In The River Maiden, Sarah spends her time chasing down a particular song. That's where the book get its title. This song itself is fictional. I wrote the lyrics to match the legend of The River Maiden. The legend is also invented but is an amalgam of various motifs commonly found in Celtic folklore.
Just as the legend employs common Celtic themes, the song uses a common structure found in Scottish folk songs. I confess that the Gaelic version might not have exactly the right amount of syllables per line to make it properly poetic. I wrote the original in English and had it translated by the incredibly helpful Caroline Root at Daily Gaelic.
Like most folksongs, I borrowed the tune, or at least my mental imagining of the tune from another traditional Gaelic song, Blar Inbhir Lochaidh. It's a hauntingly beautiful song about the Battle of Inverlochy during the Scottish Civil War, and it makes me cry every time I hear it. Here is Mary Jane Lamond giving a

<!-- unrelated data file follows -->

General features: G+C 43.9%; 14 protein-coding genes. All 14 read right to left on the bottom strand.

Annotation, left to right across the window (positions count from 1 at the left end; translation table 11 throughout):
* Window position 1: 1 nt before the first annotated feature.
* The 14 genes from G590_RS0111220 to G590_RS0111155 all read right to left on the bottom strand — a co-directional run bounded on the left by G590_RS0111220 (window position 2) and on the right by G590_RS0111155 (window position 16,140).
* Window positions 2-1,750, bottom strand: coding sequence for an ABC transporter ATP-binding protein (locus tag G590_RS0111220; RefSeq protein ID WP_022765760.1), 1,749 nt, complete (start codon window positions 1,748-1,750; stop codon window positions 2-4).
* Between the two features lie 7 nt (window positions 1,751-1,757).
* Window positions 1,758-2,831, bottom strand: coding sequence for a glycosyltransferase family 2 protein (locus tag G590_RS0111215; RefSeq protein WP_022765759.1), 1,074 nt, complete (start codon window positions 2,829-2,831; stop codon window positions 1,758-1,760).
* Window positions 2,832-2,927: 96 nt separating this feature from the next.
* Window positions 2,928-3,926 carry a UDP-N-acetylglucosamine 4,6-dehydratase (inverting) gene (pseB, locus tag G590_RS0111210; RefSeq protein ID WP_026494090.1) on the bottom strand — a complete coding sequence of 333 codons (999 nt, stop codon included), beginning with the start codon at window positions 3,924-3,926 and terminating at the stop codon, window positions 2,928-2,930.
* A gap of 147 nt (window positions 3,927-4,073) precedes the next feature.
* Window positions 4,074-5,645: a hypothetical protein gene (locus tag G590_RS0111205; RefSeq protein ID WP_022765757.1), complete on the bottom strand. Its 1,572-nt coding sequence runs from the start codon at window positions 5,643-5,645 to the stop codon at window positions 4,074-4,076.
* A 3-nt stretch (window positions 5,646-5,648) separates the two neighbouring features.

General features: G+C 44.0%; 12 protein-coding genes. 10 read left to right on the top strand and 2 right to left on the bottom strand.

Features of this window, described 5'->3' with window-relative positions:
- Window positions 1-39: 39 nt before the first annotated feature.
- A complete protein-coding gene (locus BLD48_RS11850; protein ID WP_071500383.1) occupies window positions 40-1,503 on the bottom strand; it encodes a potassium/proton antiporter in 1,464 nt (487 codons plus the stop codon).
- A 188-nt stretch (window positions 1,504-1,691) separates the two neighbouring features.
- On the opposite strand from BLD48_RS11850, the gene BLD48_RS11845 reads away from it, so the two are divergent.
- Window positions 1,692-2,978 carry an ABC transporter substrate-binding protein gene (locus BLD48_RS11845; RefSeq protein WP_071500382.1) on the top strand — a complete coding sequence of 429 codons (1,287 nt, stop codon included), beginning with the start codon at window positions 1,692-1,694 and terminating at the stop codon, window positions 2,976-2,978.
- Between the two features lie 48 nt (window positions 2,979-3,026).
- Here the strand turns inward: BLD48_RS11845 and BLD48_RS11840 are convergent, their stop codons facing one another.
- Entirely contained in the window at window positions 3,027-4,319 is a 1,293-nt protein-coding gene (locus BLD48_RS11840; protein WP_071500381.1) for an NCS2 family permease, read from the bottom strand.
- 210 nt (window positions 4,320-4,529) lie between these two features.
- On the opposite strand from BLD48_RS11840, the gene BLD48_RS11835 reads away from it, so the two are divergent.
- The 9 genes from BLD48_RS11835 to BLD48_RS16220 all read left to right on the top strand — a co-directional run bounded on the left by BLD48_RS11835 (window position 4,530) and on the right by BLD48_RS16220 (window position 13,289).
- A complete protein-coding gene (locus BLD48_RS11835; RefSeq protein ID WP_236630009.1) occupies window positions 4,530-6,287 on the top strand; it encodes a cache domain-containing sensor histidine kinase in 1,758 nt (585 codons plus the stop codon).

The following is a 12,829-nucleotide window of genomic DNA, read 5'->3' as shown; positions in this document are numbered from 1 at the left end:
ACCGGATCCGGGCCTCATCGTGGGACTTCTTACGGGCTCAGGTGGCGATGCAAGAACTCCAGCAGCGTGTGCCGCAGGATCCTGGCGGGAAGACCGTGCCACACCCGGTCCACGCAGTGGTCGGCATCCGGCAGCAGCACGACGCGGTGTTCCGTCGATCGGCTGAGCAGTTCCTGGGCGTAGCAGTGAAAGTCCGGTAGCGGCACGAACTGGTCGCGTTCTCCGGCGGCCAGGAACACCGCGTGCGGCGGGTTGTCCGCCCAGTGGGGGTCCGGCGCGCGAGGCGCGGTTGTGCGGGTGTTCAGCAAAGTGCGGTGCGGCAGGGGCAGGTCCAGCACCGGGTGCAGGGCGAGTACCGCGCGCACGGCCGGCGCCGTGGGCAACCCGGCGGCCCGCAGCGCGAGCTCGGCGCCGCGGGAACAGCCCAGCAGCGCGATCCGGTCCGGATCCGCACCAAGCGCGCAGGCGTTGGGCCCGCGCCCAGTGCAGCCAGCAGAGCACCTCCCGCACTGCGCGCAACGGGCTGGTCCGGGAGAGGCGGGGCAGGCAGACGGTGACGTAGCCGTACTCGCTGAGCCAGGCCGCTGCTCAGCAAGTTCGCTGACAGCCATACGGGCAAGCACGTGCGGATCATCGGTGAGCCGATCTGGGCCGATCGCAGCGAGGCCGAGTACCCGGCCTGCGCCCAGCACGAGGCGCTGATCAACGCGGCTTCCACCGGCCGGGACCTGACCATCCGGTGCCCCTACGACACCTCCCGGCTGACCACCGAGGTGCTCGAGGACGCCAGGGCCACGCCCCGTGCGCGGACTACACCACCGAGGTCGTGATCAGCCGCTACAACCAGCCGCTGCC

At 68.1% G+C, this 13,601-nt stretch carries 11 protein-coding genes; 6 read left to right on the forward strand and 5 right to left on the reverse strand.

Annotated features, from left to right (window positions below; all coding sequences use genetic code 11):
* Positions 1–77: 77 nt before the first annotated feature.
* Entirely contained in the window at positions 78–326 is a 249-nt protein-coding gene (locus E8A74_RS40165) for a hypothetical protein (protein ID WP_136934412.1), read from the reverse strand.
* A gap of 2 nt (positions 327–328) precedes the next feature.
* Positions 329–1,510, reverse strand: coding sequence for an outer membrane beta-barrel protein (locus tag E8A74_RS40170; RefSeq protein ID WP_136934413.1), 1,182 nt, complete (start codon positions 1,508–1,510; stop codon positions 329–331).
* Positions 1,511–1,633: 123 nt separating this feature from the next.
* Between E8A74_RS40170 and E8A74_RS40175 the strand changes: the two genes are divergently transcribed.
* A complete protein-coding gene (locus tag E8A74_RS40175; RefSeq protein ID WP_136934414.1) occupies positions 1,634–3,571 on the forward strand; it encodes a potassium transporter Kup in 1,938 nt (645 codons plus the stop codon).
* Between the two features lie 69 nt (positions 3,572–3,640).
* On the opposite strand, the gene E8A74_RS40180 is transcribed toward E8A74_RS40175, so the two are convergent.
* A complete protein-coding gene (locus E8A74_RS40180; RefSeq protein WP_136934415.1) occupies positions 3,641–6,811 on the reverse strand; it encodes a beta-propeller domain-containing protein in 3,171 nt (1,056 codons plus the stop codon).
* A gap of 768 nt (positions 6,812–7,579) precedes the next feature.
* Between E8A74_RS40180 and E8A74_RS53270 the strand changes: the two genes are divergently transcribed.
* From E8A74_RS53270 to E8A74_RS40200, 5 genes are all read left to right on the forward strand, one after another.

More importantly it follows a common structure in which each verse contains two lines that tell the story alternating with two punctuating lines creating a dirge-like rhythm. These punctuating lines can contain a repeated declaration or lament. They can also be simply a series of sounds that create the right rhythm.
The structure looks a bit like this.
- First line of story
- Punctuating line 1
- Next line of story
- Punctuating line 2
Here are some lines from Blar Inbhir Lochaidh as an example.
The punctuating lines here don't translate. They either have no meaning or it has been lost in several hundred years of being passed down. You can see the full text and translation here.
There are many other songs that follow this structure. Most commonly they are laments or ballads. I used that structure when constructing the song for The River Maiden. As I said, I wrote it first in English, then had it translated by a pro, because my Gàidhlig is not good enough for that.
Here is the text of whole song with the Gaelic translation on the right. Note: The entire song never appears in one place in the book, only in parts.
I did leave off the mysterious last verse that Sarah is unable to decipher to avoid spoilers. The story lines of that last verse are neither Gaelic nor Welsh, but a blend of the two. Just as the proto-Celtic language likely was before the Q-Celtic and P-Celtic languages split.. The meaning of those lines will be revealed in the next book.